Text Box:  Social Vulnerability


Research on social vulnerability represents:


Exposure and vulnerability to hazard are not equal within societies, as is neither the willingness to prepare.  Additionally, “cognition of risk influences behavior in the face of hazard, and risk perceptions are often amplified or attenuated by sociocultural and psychological processes” (Mitchell 1994).  Ultimately, hazards are human events, and therefore social issues play a great role.  Thus, qualitative research of people in high risk areas is a necessary contribution to quantitative work.  Treating hazards as merely geological phenomena separates them from the social environment and ignores the human impact (Wisner 2005). 



Resources on Vulnerability


Wisner, B., P. Blaikie, T. Cannon, I. Davis. (2005) At Risk: Natural hazards, people’s vulnerability and disasters. New York: Routledge.

*Click here for a review of the above book with a nice overview.


National Research Council of the National Academies. (2006) Facing Hazards and Disasters: Understanding Human Dimensions. Washington, DC: The National Academic Press.


Bankoff, G. (2001) “Rendering the World Unsafe: ‘Vulnerability’ as Western Discourse.” Disasters, 25(1): 19-35.

*Click here for a pdf version.


Cutter, S. et al. (2003) “Social Vulnerability to Environmental Hazards.” Social Science Quarterly, 84(2): 242-261.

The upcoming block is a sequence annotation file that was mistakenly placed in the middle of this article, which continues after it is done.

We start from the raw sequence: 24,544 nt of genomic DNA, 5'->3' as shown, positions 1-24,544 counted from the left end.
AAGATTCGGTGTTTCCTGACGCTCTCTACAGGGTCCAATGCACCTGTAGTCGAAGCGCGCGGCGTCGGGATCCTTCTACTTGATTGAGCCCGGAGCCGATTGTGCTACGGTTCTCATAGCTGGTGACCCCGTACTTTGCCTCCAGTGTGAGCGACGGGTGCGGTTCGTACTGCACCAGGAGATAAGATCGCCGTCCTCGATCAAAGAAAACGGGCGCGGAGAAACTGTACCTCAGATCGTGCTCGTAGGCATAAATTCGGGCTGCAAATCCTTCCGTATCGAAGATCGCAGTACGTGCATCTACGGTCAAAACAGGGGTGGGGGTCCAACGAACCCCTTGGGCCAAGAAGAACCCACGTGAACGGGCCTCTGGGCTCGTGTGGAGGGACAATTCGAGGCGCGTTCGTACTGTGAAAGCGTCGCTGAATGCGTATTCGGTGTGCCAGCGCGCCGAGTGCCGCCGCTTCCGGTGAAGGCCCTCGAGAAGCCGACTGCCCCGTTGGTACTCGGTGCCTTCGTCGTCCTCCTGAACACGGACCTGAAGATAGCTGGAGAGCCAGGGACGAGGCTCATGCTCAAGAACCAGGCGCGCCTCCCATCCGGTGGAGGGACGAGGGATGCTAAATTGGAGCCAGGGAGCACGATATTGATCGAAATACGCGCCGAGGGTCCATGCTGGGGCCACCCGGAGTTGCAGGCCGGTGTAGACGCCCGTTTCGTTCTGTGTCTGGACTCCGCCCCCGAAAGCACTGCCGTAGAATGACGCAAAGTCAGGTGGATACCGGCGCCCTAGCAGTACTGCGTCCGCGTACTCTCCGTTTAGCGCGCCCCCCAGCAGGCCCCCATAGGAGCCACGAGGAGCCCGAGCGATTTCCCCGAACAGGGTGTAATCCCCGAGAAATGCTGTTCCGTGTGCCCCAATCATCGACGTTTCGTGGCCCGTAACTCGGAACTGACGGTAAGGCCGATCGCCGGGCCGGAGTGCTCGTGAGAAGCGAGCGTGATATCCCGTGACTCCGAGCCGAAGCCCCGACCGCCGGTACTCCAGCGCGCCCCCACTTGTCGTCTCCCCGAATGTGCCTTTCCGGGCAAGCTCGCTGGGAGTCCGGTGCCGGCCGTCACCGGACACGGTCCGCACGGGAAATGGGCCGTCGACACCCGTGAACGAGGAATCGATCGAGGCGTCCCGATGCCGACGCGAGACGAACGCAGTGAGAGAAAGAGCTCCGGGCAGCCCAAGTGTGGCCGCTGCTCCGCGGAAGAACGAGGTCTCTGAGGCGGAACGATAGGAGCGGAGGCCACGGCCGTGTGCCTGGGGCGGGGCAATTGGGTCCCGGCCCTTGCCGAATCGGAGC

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Cutter, S. (2003) “The Science of Vulnerability and the Vulnerability of Science.” Annals of the Association of American Geographers, 93(1): 1-12.


Cutter, S. (2000) “Revealing the Vulnerability of People and Places: A Case Study of Georgetown County, South Carolina.” Annals of the Association of American Geographers, 90(4): 713-737.

*Click here for a pdf version.


Morrow, B. (1999) “Identifying and Mapping Community Vulnerability.” Disasters, 23(1): 1-18.

*Click here for a pdf version.


Sapountzaki, K. (2005) “Coping with seismic vulnerability: small manufacturing firms in western Athens.” Disasters, 29(2): 195−212.

*Click here for a pdf version.


Satterfield, T. et al. (2004) “Discrimination, Vulnerability, and Justice in the Face of Risk.” Risk Analysis, 24(1): 115-129.

*Click here for a pdf version.


Thomalla, F. et al. (2006) “Reducing hazard vulnerability: towards a common approach between disaster risk reduction and climate adaptation.” Disasters, 30(1): 39−48.

*Click here for a pdf version.


Mitchell, J., N. Devine, K. Jagger. (1994) “A Contextual Model of Natural Hazard.” In Environmental Risks and Hazards, S. Cutter (ed). Englewood Cliffs, NJ: Prentice Hall.


Tobin, G. and B. Montz. (1997) Natural Hazards: Explanation and Integration. New York: The Guilford Press.